Eventually, they renamed the mission the "Salvation Army" and utilized military imagery to govern and inform those that were involved with it. They were admittedly an army with no weapons. William took the title of "General" and Catherine took the title of "Mother." Their mission was exploding and expanding. It reached out throughout not only Britain, but also to other countries in need of hearing a message of salvation by grace through faith and conversion away from brokenness. During only William's life the Salvation Army started missions in 58 countries and colonies on the principles that salvation and redemption were free things and not commodities to be traded in or marketed. They hoped to provide for the poor and love them in a society that didn't even want to acknowledge them. Upon Catherine's death, their home was given to a cause that helped children with learning disabilities. Catherine died in William's arms with her family around her. When William died, years later, he was buried beside his beloved wife. Upon their deaths, they were not wealthy but they were well-respected and much-loved. They were not powerful but they were influential. They were not repaired--yet--but they were converted.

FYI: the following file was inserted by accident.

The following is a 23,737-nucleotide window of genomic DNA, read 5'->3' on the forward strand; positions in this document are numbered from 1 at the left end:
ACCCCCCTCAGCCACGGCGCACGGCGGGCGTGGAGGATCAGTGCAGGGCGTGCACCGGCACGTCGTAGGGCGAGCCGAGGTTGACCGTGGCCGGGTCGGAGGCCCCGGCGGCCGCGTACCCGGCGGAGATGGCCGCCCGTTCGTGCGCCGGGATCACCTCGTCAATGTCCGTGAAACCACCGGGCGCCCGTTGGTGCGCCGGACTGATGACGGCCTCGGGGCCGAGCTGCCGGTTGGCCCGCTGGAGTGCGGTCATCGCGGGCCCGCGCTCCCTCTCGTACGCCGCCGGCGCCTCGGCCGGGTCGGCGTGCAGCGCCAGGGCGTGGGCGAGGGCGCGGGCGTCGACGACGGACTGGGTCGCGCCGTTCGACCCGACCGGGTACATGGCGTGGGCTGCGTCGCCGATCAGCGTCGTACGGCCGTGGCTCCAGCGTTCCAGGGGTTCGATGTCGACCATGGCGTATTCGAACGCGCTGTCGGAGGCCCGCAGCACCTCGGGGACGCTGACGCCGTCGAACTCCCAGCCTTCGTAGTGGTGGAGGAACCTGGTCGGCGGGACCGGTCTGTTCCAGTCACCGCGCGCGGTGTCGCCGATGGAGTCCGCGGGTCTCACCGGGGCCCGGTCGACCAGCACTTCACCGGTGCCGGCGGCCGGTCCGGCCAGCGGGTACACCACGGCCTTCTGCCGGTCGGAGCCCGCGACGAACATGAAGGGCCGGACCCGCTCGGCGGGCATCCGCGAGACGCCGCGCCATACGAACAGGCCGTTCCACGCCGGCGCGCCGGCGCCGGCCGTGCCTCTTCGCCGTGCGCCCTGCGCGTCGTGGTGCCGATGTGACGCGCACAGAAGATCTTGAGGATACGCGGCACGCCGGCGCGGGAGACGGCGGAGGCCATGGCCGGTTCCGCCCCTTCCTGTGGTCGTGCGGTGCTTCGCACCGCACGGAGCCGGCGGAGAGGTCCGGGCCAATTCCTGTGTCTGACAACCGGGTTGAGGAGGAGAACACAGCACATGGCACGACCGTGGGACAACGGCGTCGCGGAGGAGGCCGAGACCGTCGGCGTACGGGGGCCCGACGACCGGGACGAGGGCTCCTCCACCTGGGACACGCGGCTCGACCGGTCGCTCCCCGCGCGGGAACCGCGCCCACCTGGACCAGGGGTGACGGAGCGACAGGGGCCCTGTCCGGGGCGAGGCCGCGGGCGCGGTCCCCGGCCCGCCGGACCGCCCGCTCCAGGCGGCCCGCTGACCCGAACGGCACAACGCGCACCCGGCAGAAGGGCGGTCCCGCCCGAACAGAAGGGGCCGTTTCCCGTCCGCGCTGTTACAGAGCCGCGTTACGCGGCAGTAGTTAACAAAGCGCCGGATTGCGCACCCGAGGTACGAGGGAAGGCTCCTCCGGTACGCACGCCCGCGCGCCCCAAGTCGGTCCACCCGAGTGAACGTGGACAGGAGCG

Tuesday, August 22, 2017

August 22 - Anne Hutchinson, Teacher, Dissident


Anne Hutchinson was born Anne Marbury to a family that was well known for its dissent and disagreement. Her father had been jailed and persecuted for his dissent with ecclesiastic officials in England. He had insisted that so many of them were unprepared, untrained, and incompetent. For this, he suffered. In this, he taught his daughter the value of dissent and the likely outcome. Though, it would seem that Anne needed little help finding room for dissent and challenging the Church to be what it is called to be instead of what it is comfortable being.

Surely, she thought back to her father's punishment as she stood in the courtroom in Massachusetts undergoing trial for dissenting from the popular opinion of the Puritan officials. Anne had taken to teaching bible studies in her home. She started by inviting her female neighbors and friends but there was something very different about Anne's approach to the scripture. She wasn't teaching the same interpretations that the Puritan preachers repeated in the pulpit. She welcomed questions and confusion and did not label them as marks of a lack of faith. Instead, she encouraged the participants to question things like the enslavement of the native peoples and the subordination of women.

She spoke and taught as a minister and authority on the scripture and Christian teaching. She invited the listeners to imagine a radically equal and welcoming Church. She suggested, upon occasion, that the clergy were inappropriately expressing their authority by confining and repressing her brothers and sisters. She suggested that the clergy were using moral and legal codes to insure their own place of power and influence by stripping others of their capacity for action and thought. This would, eventually, cause her great suffering but not before it started to catch among the Massachusetts Bay Colony.